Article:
North Korea Hacked Him. So One Guy Took Down Its Internet

For the past two weeks, observers of North Korea’s strange and tightly restricted corner of the internet began to notice that the country seemed to be dealing with some serious connectivity problems. On several different days, practically all of its websites—the notoriously isolated nation only has a few dozen—intermittently dropped offline en masse, from the booking site for its Air Koryo airline to Naenara, a page that serves as the official portal for dictator Kim Jong-un’s government. At least one of the central routers that allow access to the country’s networks appeared at one point to be paralyzed, crippling the Hermit Kingdom’s digital connections to the outside world.

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But responsibility for North Korea’s ongoing internet outages doesn’t lie with US Cyber Command or any other state-sponsored hacking agency. In fact, it was the work of one American man in a T-shirt, pajama pants, and slippers, sitting in his living room night after night, watching Alien movies and eating spicy corn snacks—and periodically walking over to his home office to check on the progress of the programs he was running to disrupt the internet of an entire country.

Just over a year ago, an independent hacker who goes by the handle P4x was himself hacked by North Korean spies. P4x was just one victim of a hacking campaign that targeted Western security researchers with the apparent aim of stealing their hacking tools and details about software vulnerabilities. He says he managed to prevent those hackers from swiping anything of value from him. But he nonetheless felt deeply unnerved by state-sponsored hackers targeting him personally—and by the lack of any visible response from the US government.

So after a year of letting his resentment simmer, P4x has taken matters into his own hands. “It felt like the right thing to do here. If they don’t see we have teeth, it’s just going to keep coming,” says the hacker. (P4x spoke to WIRED and shared screen recordings to verify his responsibility for the attacks but declined to use his real name for fear of prosecution or retaliation.)

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P4x says he’s found numerous known but unpatched vulnerabilities in North Korean systems that have allowed him to singlehandedly launch “denial-of-service” attacks on the servers and routers the country’s few internet-connected networks depend on.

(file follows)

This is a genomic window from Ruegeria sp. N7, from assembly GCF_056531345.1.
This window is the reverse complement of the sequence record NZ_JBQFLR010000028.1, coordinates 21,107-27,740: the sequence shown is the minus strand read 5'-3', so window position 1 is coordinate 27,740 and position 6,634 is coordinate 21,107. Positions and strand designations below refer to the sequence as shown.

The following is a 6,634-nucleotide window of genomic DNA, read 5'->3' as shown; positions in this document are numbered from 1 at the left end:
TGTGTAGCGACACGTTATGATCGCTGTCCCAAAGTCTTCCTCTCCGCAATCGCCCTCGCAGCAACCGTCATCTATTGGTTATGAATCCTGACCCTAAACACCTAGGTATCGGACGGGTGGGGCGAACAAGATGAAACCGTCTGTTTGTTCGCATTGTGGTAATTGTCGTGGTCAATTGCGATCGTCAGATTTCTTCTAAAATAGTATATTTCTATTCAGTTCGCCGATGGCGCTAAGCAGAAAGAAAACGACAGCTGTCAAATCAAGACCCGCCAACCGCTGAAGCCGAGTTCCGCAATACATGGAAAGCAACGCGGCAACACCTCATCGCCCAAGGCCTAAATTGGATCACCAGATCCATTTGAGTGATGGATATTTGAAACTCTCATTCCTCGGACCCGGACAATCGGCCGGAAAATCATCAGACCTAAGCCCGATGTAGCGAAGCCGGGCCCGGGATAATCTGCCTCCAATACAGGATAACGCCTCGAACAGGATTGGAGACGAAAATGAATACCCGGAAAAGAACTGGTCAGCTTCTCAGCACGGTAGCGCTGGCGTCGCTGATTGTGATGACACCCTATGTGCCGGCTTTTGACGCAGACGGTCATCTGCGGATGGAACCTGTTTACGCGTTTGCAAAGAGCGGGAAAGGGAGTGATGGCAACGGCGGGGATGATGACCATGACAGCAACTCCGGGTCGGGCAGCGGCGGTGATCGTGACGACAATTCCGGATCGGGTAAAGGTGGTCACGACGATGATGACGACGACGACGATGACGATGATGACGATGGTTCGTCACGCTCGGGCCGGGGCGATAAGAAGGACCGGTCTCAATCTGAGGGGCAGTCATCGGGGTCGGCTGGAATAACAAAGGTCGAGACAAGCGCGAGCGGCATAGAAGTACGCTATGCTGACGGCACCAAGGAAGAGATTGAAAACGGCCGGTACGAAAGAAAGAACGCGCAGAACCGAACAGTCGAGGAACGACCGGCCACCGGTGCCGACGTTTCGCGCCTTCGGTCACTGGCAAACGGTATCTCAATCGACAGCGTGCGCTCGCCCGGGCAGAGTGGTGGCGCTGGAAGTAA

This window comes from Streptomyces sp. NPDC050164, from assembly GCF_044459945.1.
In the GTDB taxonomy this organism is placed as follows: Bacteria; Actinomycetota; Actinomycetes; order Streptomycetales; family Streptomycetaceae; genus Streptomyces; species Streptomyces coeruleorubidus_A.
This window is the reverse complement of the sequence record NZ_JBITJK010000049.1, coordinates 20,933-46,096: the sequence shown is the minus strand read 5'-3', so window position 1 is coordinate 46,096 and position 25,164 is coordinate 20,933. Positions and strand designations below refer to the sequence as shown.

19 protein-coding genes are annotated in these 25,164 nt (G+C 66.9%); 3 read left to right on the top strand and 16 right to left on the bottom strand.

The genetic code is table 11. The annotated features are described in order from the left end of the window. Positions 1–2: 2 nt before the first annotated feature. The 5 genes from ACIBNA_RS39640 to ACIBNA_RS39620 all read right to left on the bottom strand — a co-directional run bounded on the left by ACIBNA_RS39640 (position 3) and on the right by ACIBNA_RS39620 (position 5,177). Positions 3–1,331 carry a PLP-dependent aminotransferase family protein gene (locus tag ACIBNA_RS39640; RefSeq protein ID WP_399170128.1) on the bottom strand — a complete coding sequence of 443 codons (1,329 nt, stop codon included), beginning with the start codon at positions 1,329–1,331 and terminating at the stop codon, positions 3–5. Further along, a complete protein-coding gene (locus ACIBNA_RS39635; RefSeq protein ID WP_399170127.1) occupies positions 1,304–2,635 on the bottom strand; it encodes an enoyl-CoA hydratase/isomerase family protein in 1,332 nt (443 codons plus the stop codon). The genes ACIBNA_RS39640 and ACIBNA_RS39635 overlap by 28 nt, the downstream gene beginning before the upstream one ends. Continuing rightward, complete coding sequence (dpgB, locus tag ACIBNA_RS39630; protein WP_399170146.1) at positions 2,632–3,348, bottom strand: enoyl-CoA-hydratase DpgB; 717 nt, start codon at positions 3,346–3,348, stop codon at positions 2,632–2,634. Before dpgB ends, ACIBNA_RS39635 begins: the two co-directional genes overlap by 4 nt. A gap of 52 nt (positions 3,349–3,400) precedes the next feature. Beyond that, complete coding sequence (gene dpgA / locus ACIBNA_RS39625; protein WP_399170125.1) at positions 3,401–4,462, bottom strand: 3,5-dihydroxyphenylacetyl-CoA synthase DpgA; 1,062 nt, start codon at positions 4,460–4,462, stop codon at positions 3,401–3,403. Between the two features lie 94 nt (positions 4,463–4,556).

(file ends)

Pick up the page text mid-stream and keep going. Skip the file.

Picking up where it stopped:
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he named, as an example, a known bug in the web server software NginX that mishandles certain HTTP headers, allowing the servers that run the software to be overwhelmed and knocked offline. He also alluded to finding “ancient” versions of the web server software Apache,

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“It’s pretty interesting how easy it was to actually have some effect in there.”

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He acknowledges that his attacks amount to no more than “tearing down government banners or defacing buildings,” as he puts it. But he also says that his hacking has so far focused on testing and probing to find vulnerabilities. He now intends to try actually hacking into North Korean systems, he says, to steal information and share it with experts. At the same time, he’s hoping to recruit more hacktivists to his cause with a dark website he launched Monday called the FUNK Project—i.e. “FU North Korea”—in the hopes of generating more collective firepower.

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he was nonetheless shocked and appalled by the realization that he’d been personally targeted by North Korea.

P4x says he was later contacted by the FBI but was never offered any real help to assess the damage from North Korea’s hacking or to protect himself in the future. Nor did he ever hear of any consequences for the hackers who targeted him, an open investigation into them, or even a formal recognition from a US agency that North Korea was responsible. It began to feel, as he put it, like “there’s really nobody on our side.”

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While he acknowledges that his attacks likely violate US computer fraud and hacking laws, he argues he hasn’t done anything ethically wrong. “My conscience is clear,” he says.

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Source: North Korea Hacked Him. So He Took Down Its Internet | WIRED

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